A: Trying to predict what stories will hit and which will brick. Sometimes, though (see: #MermaidThighs, mermaid toast, and anything unicorn) you just know.


Q: What’s the best part of your job? What’s the most important thing you’ve learned at Conde Nast?

A: I love how much this job forces me to keep a pulse on pop culture and even deeper pockets of the internet before it crosses over.


Q: Any difficult challenges you faced to get to where you are today? Were there times when you had to learn from your mistakes, and learn to deal with them?

A: The fluid nature of journalism — specifically, online journalism — is one of the most glaring challenges. The industry is constantly changing direction, so being adaptable has been a challenge. When I started seven years ago, there wasn’t such a thing as trending news — my current job didn’t exist. I’ve also had to shift my focus just over the past year alone, because the election reshaped trending news and what people want out of their news. Before working at CN, I mostly covered music and fashion. But over the past six months I’ve had to jump into writing about politics, social justice, and health.

Social media not only changed the direction of online content, but, for many of my peers, it changed how people got hired. Having a social media presence is almost mandatory for writers, but I was one of the last to make it on clips alone.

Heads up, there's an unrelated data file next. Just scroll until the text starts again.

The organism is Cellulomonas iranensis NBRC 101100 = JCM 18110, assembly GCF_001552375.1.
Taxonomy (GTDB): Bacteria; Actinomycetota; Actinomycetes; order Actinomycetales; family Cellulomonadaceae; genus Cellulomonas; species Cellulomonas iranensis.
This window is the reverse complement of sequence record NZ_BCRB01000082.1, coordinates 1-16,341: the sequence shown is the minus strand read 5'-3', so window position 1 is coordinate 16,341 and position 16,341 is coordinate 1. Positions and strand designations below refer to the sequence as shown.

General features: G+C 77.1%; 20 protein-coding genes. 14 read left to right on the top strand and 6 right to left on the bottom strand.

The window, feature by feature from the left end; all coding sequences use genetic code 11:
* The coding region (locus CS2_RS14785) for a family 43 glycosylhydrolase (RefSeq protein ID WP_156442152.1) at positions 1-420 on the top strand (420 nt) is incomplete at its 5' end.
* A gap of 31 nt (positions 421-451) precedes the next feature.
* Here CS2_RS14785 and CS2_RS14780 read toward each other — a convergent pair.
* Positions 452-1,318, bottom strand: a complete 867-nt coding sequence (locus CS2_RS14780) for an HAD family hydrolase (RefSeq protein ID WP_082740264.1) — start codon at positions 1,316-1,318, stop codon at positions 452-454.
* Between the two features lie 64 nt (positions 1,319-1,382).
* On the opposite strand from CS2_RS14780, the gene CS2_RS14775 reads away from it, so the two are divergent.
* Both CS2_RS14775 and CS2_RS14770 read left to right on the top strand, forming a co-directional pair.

Q: What’s your biggest piece of advice to aspiring writers and editors? What skills would you tell someone looking to rise up in the editorial ranks to really hone from the beginning?

A: Block out your fear of failure. Don’t stop yourself from pitching or writing something because of uncertainty. Do enough research that you become an authority on your subject. At the same time, stay open to feedback. As an editor, the easiest writers to work with are the ones who can quickly process edits and learn from them. Consistency is also key: there are brilliant journalists who can never file a story on time and there are decent journalists that can turn in steady work on time. Sometimes, persistence beats genius.   


Q: What about confidence?

A: Confidence is everything. That’s true. But so is positivity. There will always be someone smarter, there will always be trolls, and there will always be days when things don’t go your way. But if you focus on all of the positives in your life, you can block out the noise.

Just for fun:

Q: If you weren’t involved with an art magazine or the art world in general, what would you do?

A: I would either be an interior designer or opening a design-centric home store that showcases young designers in my neighborhood, Highland Park.


Q: Who inspires you the most?

A: Joan Didion. She is the impossible standard to meet.


Q: Have you met any celebrities thus far?

A: It’s hard to go anywhere in Los Angeles without running into a Kardashian-Jenner. They really are everywhere. In my career, I’ve also spoken with people like Lady Gaga, Kate Hudson, Kerry Washington, Courtney Love, Janelle Monáe, Lana Del Rey, A$AP Rocky and Hailee Steinfeld.


Q: What’s your favorite thing to do in your free time?

A: Pick my husband’s brain and hike with him and our two dogs.


Q: Favorite place to shop?

A: Opening Ceremony.